February 2013: Sharktooth Hill; Kern County, California
Our guide from the Buena Vista Museum gave us the lay of the land. Where we stood, he told us, the fossil bed was inches beneath our feet. He pointed back southwest towards Bakersfield and said that same fossil layer extended there as well, but down about 2500 feet beneath our homes.
In the hillside wall he showed us the line where bones were embedded in a one-foot-thick band. This blanket of fossil-matter is everywhere hereabouts and that’s why every rig that drills for Kern River Crude usually spits out a few sharks’ teeth on its way down. We all picked our spots and started to dig; before long I’d screened my first tooth from a shovelful of earth.
Sixteen million years ago some anomaly in the ocean floor kept the silt moving around this area and never let it settle down amidst the bone bed that collected there. The future site of Bakersfield was then off the coast of that ancient sea and a prime gathering spot for every kind of sea creature and shark, including the now extinct Megalodon that was about the size of a school bus and had teeth as big as your hand.
For 700,000 years, the bones and teeth collected on the ocean floor and remained uncovered in the current. Then, a little over 15 million years ago, something changed. The continental plates shifted, the San Andreas moved northward towards San Francisco and the low coastal mountain ranges began to rise. Eventually, the vertebrae and teeth were covered with silt and lost to time.
Our own species had its early beginnings only two million years ago. All our ‘cousin’ branches were killed off or died out through the ages. The last of them were the Neanderthals, still stomping around Gibraltar less than 30,000 years ago.
So, we’re new. Anthropologists say the last substantial change to our creative/imaginative cognitive functions—which define us as modern humans—happened only 45,000 years ago or so. That’s only one fifteenth of the 700,000 years those bones and teeth collected on that ancient ocean floor beneath us here; all those teeth from sharks that were pretty much perfect sharks for 400 million years before we became imperfect humans.
Digging in that hard-pack old seabed was work. The finds by afternoon seemed few and far between. The perky morning conversation was over. We were alone with the wind and our thoughts and our own little graves before us.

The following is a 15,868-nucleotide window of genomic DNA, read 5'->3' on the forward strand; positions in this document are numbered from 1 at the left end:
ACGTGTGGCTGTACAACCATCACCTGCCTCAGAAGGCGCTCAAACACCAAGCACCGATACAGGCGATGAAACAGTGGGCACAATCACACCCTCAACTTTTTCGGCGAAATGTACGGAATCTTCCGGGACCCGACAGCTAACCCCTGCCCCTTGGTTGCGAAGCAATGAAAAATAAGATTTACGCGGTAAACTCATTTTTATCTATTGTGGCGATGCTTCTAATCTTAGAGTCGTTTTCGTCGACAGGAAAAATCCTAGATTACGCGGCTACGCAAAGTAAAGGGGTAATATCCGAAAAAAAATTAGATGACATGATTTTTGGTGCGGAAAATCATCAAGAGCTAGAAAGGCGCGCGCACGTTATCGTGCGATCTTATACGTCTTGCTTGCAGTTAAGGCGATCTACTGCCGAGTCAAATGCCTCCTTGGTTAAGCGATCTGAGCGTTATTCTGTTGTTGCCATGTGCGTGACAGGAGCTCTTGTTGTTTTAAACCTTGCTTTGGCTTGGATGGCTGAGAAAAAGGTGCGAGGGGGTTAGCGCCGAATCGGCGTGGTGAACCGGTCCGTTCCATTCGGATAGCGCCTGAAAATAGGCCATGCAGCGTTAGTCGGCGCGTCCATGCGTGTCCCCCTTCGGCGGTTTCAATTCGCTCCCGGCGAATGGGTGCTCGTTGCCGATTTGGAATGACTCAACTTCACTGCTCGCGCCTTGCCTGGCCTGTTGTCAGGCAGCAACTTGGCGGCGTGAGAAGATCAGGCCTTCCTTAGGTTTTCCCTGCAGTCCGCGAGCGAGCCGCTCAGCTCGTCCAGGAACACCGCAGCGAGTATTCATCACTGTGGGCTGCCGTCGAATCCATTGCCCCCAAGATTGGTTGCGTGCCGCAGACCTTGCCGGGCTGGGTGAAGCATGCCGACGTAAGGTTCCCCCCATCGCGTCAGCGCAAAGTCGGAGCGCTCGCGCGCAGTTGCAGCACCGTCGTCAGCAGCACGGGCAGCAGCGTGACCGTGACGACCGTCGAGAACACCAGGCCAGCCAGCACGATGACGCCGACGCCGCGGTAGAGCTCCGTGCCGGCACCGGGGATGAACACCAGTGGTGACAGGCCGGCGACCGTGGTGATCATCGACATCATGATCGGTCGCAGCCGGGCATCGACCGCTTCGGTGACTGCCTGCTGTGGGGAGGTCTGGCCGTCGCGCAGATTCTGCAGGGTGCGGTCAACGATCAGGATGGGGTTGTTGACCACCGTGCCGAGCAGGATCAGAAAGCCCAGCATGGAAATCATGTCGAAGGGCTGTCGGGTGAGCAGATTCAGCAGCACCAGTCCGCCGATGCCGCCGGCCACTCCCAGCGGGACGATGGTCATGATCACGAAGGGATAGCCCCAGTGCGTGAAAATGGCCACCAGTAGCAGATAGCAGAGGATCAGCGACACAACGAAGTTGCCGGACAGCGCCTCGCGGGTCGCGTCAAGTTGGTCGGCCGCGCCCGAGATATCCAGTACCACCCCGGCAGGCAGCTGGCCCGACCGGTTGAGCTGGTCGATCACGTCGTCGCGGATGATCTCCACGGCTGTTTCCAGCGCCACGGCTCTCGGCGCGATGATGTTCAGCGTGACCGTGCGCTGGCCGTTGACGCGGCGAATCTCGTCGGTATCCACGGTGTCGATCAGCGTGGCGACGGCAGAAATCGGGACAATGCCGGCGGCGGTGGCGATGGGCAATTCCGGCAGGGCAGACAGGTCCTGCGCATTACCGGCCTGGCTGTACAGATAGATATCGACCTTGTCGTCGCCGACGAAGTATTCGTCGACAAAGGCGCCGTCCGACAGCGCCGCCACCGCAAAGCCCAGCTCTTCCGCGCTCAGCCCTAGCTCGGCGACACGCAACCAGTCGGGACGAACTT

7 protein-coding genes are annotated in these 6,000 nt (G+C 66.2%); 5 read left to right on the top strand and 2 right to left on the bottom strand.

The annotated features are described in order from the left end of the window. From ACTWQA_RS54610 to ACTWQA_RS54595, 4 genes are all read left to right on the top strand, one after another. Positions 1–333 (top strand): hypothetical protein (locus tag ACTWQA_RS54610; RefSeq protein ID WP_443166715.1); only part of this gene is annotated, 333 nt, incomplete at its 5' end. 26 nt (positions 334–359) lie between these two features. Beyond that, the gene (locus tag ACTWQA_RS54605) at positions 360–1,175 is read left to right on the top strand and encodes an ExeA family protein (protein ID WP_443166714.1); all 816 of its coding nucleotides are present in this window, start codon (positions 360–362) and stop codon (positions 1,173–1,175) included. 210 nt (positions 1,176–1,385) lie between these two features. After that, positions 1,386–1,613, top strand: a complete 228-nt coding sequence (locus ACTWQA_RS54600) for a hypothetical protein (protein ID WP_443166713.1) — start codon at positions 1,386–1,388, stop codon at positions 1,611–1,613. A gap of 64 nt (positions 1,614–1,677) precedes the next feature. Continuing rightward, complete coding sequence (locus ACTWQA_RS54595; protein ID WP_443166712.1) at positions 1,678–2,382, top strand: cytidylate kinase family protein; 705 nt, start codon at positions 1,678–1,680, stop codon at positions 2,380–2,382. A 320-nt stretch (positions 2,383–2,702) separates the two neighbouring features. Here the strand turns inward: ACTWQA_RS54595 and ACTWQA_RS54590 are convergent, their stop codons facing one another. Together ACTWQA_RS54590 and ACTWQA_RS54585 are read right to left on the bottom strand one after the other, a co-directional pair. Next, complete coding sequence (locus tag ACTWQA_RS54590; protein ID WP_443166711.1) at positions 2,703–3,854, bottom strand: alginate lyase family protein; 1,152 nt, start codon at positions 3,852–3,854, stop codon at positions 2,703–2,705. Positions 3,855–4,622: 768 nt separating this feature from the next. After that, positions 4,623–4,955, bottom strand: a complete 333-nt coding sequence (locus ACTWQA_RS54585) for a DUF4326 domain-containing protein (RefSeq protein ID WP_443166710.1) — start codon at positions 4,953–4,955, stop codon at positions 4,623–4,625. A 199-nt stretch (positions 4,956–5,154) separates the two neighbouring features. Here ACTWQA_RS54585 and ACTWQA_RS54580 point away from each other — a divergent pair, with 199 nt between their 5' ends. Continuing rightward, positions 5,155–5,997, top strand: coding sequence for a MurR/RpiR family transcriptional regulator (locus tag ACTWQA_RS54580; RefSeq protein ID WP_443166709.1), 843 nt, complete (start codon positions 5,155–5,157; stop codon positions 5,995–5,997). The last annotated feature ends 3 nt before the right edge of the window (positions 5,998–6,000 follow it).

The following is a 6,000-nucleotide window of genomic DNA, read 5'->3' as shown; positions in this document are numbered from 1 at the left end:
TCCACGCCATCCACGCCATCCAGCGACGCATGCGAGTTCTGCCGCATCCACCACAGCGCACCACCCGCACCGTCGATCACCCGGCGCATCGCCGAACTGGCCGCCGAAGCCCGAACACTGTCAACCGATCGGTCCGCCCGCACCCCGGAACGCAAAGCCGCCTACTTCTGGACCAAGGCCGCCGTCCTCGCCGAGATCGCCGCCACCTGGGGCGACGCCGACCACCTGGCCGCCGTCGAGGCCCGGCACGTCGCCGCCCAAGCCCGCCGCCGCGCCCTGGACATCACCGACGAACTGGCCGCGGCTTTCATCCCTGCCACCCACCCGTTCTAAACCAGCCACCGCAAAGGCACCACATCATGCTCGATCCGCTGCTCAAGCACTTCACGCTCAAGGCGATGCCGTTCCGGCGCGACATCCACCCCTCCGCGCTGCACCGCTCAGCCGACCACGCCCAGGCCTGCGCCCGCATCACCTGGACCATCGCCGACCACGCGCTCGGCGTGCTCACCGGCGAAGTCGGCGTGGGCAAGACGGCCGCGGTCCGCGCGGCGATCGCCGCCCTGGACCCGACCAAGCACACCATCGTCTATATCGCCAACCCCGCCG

The hills surrounded the site on three sides. Only the vista back towards Bakersfield was open to the afternoon sun. There was a breeze coming down across our diggings from the northward hill but it didn’t make a sound at all. Once in a while we’d all stop digging at the same time and be overawed by the silence. We were far enough from everything to lose all the ambient sound of civilization.
I roamed the edges of Sharktooth Hill with my shovel later just to stretch my legs. I came to a place where it drops off down into a washed-out culvert and a low hill blocked out the sight lines back to our little excavation site. I was finally by myself. I dug into that hill and pulled out more brown bone and yet another whale vertebrae. I looked around in the sun-drenched silence all about me when my shovel came to rest. The wind tried my hat and then all was quiet again. I was alone under a silent sun.
The layer of earth I stood on was at the bottom of that ancient ocean at least 15 million years ago. Everything we were collecting was between 15.2 and 15.9 million years old. Geological changes have pushed up that seabed and the hills all around me but, from my current vantage point back then, how many whales and sharks would have passed over my head? How patiently this layer of dirt collected bone and teeth and the ossified cartilage of countless creatures that swam in those oceans for hundreds of millions of years—just to leave me grasping at time-lines and feeling overwhelmed.
We caravanned out when the sun got low and wove our way back down the spaghetti trails and out thru the oil pumpers sucking the last combustible life out of the ancient ground.
I unloaded my truck into the deep shadow of the garage, dragging my treasures of tooth-encrusted rocks into the darkness of the man-cave entrance. Before I was called to dinner I laid out my collection of Mako teeth on a dark towel atop the washing machine for a photograph. Afterwards I took a long hot bath to relax my aching muscles. Everything was back to normal.
Except that when I walked past the laundry room later that evening, the ancient sharks were smiling at me. Teeth that hadn’t seen the light of day for fifteen million years—until I’d dug them up that morning.
I wondered if, millions of years from now, some new species, just stepping in from the evolutionary on-deck circle, might be digging up those peculiar old human spines from the encrusted loam and find them just as fascinating.
I’ll keep you posted.
Philip Berling is retired and working on a series of novels anchored in Bakersfield.